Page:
On July 26, 2010, Librarian of Congress James H. Billington announced the classes of works subject to exemption from the Digital Millennium Copyright Act (DMCA), Section 1210 of the U.S. Code (www.copyright.gov/1201/). The legislation prohibits the circumvention of technological measures that control access to copyrighted works.
DMCA is an addition to the existing Copyright Act of 1976, intended to deal with the rise of digital media and mass online proliferation. The act has made bypassing digital-rights management for personal or educational consumption illegal. This could mean copying DVDs or MP3s, or in the case of the smartphones, being able to download applications and software not authorized by manufacturers.
Every three years, Section 1201 requires the Librarian of Congress to determine whether there are any classes of works that will be exempt from the statute’s prohibition. This is the fourth time the Librarian has made such a determination—this time designating six classes of works that will not be subject to the statutory prohibition against circumvention under 17 U.S.C. §1201(a)(1).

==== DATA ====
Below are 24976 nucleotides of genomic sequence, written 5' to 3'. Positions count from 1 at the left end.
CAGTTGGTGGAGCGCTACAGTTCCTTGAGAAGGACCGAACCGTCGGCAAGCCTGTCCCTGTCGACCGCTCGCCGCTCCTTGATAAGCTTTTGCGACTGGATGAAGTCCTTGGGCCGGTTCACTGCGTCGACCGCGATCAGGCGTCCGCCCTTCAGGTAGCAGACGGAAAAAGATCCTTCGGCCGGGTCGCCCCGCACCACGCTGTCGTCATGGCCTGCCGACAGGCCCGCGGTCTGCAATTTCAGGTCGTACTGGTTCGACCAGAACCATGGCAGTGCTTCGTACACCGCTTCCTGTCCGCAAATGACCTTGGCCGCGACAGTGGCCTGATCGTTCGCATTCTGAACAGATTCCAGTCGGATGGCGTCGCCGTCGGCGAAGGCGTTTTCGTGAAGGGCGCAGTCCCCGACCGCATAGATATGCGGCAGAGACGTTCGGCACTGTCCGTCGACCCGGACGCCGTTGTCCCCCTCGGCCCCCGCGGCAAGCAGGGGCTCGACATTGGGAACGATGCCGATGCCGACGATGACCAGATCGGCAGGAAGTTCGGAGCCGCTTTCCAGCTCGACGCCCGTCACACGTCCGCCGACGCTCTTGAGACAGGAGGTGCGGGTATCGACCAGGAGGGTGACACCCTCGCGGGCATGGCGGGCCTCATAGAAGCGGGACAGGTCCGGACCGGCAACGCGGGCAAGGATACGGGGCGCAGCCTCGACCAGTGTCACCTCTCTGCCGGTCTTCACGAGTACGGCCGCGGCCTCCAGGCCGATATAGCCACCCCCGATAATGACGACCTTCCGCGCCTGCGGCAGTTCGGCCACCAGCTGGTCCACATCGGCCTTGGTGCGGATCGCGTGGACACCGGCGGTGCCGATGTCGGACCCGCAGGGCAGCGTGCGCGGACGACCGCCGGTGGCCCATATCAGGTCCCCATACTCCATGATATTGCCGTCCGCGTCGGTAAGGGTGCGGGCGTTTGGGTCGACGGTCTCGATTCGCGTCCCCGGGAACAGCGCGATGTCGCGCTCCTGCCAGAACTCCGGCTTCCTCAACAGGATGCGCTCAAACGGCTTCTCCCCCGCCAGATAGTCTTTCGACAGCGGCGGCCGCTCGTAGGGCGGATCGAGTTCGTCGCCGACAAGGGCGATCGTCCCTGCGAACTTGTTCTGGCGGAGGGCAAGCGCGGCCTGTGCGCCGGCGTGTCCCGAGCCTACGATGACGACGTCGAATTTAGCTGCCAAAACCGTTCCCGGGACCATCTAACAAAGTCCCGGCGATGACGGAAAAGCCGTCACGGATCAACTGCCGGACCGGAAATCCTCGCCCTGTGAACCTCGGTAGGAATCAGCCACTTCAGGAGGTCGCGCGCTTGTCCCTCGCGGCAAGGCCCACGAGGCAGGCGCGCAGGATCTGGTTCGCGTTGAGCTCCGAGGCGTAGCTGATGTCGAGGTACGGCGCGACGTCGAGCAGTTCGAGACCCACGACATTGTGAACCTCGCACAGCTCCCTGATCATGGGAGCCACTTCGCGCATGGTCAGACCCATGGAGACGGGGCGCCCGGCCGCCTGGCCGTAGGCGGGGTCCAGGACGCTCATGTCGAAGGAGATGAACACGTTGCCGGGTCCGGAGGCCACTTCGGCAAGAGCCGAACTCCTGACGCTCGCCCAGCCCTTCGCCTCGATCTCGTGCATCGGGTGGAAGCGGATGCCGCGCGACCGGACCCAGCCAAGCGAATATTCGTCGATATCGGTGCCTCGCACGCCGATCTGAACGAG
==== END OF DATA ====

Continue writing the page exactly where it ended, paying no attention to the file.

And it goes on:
The six exemptions allow:
(1) cell-phone users to unlock their mobile devices to run applications not approved by phone manufacturers—a practice commonly known as “jailbreaking”—and to break access controls on their phones in order to switch wireless carriers;
(2) gamers to break technical protections on video games to investigate or correct security flaws;
(3) college professors, film students and documentary filmmakers to break copy-protection measures on DVDs so they can embed clips for educational purposes, criticism or commentary and noncommercial videos;
(4) computer owners to bypass the need for external security devices called “dongles” if the dongle no longer works and cannot be replaced;
(5) computer programs that enable wireless telephone handsets to execute software applications that have been obtained lawfully; and
(6) people who are visually impaired to break locks on electronic books so that they can use them with read-aloud software or similar aids.